The University of Connecticut is home to the Neag Center for Gifted Education and Talent Development. Studies focusing on meeting the needs of gifted and talented youth have received national and international attention for over 40 years. The earliest research emphasized studies related to creativity, assessment, identification, programming, and evaluation. Several studies conducted by our research team are considered seminal research that guides the design and development of programs and services to meet the needs of gifted and talented students. The research team includes Dr. Joseph S. Renzulli, Dr. Sally M. Reis, Dr. Del Siegle, Dr. E. Jean Gubbins, Dr. Catherine Little, and Dr. D. Betsy McCoach. The team poses questions such as the following that are theory-based and practice relevant.

  • Who are the gifted and talented students?
  • How do you screen and identify potentially gifted and talented students?
  • What are examples of defensible programs and services?
  • How can gifted education programs and practices enrich students' learning opportunities?
  • What are the most effective approaches to reading and mathematics instruction for gifted and potentially gifted youngsters?
  • How can parents and educators effectively collaborate in support of gifted students?
Historical leadership in advocating a broadened conception of giftedness, and a focus on the development of potentials in groups not ordinarily included in special programs for the gifted and talented are hallmarks of the Neag Center for Gifted Education and Talent Development. These hallmarks affect all programs and services, including campus-based graduate programs leading to the Master of Arts degree, Sixth Year Certificate, and Doctor of Philosophy degree, as well as online programs designed for students throughout the world resulting in Master's degrees and Sixth Year Certificates. Graduates hold key leadership and research roles throughout the nation and the world.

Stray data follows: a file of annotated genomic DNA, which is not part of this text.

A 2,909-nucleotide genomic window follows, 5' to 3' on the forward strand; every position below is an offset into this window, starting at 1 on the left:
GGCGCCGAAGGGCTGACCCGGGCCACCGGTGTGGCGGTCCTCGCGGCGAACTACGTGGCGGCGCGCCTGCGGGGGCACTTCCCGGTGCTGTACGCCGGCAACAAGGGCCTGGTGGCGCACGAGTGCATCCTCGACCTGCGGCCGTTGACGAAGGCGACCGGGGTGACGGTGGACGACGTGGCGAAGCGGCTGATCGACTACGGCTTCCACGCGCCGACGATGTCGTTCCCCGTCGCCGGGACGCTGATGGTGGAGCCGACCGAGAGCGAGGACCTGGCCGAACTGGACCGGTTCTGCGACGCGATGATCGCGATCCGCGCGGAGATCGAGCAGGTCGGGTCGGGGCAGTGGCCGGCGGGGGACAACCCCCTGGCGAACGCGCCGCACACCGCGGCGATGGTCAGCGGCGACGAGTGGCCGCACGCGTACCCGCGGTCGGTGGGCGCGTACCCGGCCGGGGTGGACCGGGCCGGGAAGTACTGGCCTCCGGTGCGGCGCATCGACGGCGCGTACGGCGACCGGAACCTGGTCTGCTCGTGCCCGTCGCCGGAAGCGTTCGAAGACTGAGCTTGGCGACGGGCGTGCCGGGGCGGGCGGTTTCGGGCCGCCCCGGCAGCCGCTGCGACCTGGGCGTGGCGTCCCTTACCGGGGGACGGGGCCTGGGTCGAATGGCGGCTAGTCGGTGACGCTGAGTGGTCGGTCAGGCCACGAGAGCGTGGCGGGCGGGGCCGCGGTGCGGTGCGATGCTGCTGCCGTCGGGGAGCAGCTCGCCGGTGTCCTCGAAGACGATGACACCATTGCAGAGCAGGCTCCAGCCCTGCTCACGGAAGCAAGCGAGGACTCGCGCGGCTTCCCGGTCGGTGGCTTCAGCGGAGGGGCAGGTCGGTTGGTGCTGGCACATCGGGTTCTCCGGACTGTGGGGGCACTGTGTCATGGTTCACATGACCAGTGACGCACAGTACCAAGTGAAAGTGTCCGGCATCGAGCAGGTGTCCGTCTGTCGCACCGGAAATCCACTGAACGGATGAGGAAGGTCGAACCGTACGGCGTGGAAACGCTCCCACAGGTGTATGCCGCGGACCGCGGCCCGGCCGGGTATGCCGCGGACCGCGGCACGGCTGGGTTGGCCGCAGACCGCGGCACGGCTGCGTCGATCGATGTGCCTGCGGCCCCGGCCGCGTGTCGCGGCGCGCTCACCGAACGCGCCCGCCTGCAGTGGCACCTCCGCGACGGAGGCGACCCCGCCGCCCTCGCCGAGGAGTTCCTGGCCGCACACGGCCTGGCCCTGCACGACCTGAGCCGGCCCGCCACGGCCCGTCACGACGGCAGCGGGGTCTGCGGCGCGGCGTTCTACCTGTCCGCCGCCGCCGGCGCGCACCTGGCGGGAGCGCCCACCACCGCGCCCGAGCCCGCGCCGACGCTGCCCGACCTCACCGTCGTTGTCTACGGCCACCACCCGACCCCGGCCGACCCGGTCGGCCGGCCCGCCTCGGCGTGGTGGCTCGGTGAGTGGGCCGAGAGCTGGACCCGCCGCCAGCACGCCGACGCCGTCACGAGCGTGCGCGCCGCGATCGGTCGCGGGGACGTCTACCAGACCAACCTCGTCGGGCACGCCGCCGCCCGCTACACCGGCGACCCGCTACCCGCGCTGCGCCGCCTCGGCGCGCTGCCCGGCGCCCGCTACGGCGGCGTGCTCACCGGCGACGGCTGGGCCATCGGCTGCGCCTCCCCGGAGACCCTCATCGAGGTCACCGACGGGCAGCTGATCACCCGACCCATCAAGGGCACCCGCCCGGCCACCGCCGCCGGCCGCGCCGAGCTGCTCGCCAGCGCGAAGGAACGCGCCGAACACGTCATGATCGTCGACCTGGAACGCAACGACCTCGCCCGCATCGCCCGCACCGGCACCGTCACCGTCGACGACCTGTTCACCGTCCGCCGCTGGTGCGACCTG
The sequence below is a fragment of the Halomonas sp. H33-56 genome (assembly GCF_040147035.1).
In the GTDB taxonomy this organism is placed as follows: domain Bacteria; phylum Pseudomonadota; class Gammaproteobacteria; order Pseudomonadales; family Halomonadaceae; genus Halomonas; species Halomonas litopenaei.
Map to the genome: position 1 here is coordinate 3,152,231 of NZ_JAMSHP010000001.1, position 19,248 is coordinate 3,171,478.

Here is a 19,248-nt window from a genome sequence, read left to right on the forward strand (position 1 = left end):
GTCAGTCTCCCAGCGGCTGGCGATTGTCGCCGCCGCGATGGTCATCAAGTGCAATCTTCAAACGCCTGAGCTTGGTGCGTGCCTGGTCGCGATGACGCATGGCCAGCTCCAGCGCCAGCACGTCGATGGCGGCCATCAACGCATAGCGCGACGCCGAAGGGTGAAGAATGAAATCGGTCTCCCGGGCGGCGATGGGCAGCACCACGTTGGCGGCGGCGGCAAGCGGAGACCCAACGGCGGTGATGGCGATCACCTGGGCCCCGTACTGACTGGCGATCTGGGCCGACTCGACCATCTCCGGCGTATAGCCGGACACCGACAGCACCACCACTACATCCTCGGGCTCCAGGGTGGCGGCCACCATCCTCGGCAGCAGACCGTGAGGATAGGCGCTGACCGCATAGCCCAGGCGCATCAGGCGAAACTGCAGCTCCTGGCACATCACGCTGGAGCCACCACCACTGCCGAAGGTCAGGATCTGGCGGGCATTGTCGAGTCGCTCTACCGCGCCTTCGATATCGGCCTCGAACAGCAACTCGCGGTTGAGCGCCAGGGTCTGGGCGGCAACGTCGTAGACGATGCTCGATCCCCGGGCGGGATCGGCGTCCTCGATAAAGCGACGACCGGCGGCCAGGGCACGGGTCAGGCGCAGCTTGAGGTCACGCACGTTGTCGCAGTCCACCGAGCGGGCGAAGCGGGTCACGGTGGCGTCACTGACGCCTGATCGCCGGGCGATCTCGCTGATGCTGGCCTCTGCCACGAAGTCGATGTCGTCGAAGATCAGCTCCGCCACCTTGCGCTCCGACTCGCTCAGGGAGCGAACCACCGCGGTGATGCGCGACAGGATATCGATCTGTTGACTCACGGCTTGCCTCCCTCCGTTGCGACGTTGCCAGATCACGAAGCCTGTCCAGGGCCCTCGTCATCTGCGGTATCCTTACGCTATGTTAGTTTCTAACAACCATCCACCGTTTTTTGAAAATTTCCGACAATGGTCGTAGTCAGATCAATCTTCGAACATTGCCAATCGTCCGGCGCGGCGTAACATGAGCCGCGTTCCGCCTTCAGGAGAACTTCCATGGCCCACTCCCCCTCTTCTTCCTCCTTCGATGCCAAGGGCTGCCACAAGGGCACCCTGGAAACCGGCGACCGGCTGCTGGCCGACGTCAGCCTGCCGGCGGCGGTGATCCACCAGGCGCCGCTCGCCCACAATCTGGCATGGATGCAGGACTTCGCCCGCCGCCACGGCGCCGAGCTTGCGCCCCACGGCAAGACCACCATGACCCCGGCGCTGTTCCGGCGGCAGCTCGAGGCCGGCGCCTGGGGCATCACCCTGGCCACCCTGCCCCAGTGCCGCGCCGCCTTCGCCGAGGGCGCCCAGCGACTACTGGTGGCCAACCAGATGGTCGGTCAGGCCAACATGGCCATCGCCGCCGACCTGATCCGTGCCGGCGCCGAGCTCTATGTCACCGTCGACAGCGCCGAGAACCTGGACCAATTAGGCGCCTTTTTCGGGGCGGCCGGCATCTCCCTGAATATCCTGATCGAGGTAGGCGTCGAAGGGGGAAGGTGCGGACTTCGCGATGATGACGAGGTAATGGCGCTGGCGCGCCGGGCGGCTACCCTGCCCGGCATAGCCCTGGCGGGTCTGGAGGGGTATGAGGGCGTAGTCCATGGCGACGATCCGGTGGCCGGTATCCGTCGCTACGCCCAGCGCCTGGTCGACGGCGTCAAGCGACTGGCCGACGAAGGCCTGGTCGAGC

Research and teaching are further enhanced by grant-based initiatives. The only federally funded research organization, known as The National Research Center on the Gifted and Talented (NRC/GT), has existed since 1990 with various university partnerships. As of 2006, the University of Connecticut partnership is with the University of Virginia. The current research studies for the NRC/GT are an integrated approach to identifying, serving, and evaluating academic outcomes. In addition, two federally funded model projects continue their acclaimed work in reading (Schoolwide Enrichment Model-Reading) and mathematics (Project M3: Mentoring Mathematical Minds).

The Schoolwide Enrichment Model and its predecessor, The Enrichment Triad Model, have led to the development of an exciting new technology-based learning system. The Renzulli Learning System is an on-line program matching students' interests and learning styles to enrich and challenge their learning opportunities.

The Neag Center earned recognition for its summer professional learning experiences associated with Confratute (conference & institute). As of 2012, Confratute celebrates the 35th anniversary of this dynamic approach to high-end learning experiences for educators and parents. The learning experiences mirror the theoretical and practical approaches advocated for gifted and talented students.

Rounding out the research and education programs is Mentor Connection, an inquiry-based research program for talented teens. Rising juniors and seniors from across the country are selected to participate in ongoing research projects by faculty and doctoral students. Young people experience all phases of research during their 3-week residential experience. As junior professionals, they summarize their learning through a research symposium at the conclusion of their mentorship experience.

The Neag Center for Gifted Education and Talent Development comprises many unique teaching, research, and service components, some of which are highlighted above. Details of these components and others are found on the pages listed on the left panel.